This summer, festival goers will be able to test their drugs at an on-site lab ran by The Loop, an award winning drugs, alcohol and sexual health Non-Governmental Organisation.
The lab checks drugs for purity and checks for any gross or lethal ingredients, helping to ensure that a weekend of freedom and fun won’t end up with you in the mortuary.
Sadly, there have been several drug-related deaths at UK festivals over the past few years.
They perhaps could have been prevented if there had been access to a no-strings, non-shaming testing services such as The Loop labs.
— The Loop (@WeAreTheLoopUK) July 20, 2017
Those using cocaine or ecstasy will not get into any trouble with the police. This initiative is entirely about keeping people safe, protected and informed, and is not about discriminating or making assumptions.
According to director of The Loop Professor Fiona Measham:
We accept that some people will get drugs on site and some people will be planning to take them so what we’re doing is trying to address any potential health problems.
This is a focus on public health rather than on criminal justice.
— The Loop (@WeAreTheLoopUK) July 28, 2017
Those going to Kendall Calling this weekend can make full use of this fantastic service. Already, organisers have discovered some pretty nasty stuff in tested pills including malaria medication, insecticide and even concrete.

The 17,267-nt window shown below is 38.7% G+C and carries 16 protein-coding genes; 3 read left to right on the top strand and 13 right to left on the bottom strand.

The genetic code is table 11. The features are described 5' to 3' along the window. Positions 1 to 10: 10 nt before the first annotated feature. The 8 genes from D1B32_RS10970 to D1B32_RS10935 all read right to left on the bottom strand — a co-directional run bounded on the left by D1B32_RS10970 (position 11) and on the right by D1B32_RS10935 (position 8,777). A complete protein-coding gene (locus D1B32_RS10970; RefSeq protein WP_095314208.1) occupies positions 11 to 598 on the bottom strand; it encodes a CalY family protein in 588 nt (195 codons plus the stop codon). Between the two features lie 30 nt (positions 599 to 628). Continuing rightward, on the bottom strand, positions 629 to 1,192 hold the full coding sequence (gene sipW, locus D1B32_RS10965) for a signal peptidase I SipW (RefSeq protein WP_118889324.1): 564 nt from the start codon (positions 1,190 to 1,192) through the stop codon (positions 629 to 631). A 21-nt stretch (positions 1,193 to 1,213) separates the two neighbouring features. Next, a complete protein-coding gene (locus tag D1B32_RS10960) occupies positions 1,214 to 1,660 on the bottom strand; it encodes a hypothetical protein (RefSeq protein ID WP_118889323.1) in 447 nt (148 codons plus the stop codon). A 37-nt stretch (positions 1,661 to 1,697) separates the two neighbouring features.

However, not everyone is happy about these pop-up labs and some people even believe that this initiative is ‘normalising’ drug use.
David Raynes, from the National Drug Prevention Alliance has made the following statement:
This normalises drug taking. Some people go to festivals for the first time and take drugs for the first time.
The drugs they take will not be drugs that have been tested because during the testing process the drugs get destroyed so there will be other drugs available to them.
Testing doesn’t make the drugs that people might take at a festival safe.
Outdated policy isn't effective. People will take recreational drugs at festivals regardless of its legality – why not save lives and test
— Calum (@CalumGShore) July 29, 2017
During festival season, we all lose some of our inhibitions and take risks which we wouldn’t normally consider. It’s really not worth the risk to take suspicious pills which could contain any number of harmful or even deadly materials.
Look after yourself, look after your mates and make sure to have an amazing and memorable time.
Jules studied English Literature with Creative Writing at Lancaster University before earning her masters in International Relations at Leiden University in The Netherlands (Hoi!). She then trained as a journalist through News Associates in Manchester. Jules has previously worked as a mental health blogger, copywriter and freelancer for various publications. When not Lad-ing about, she enjoys cooking, reading and trying not to fall over in Yoga.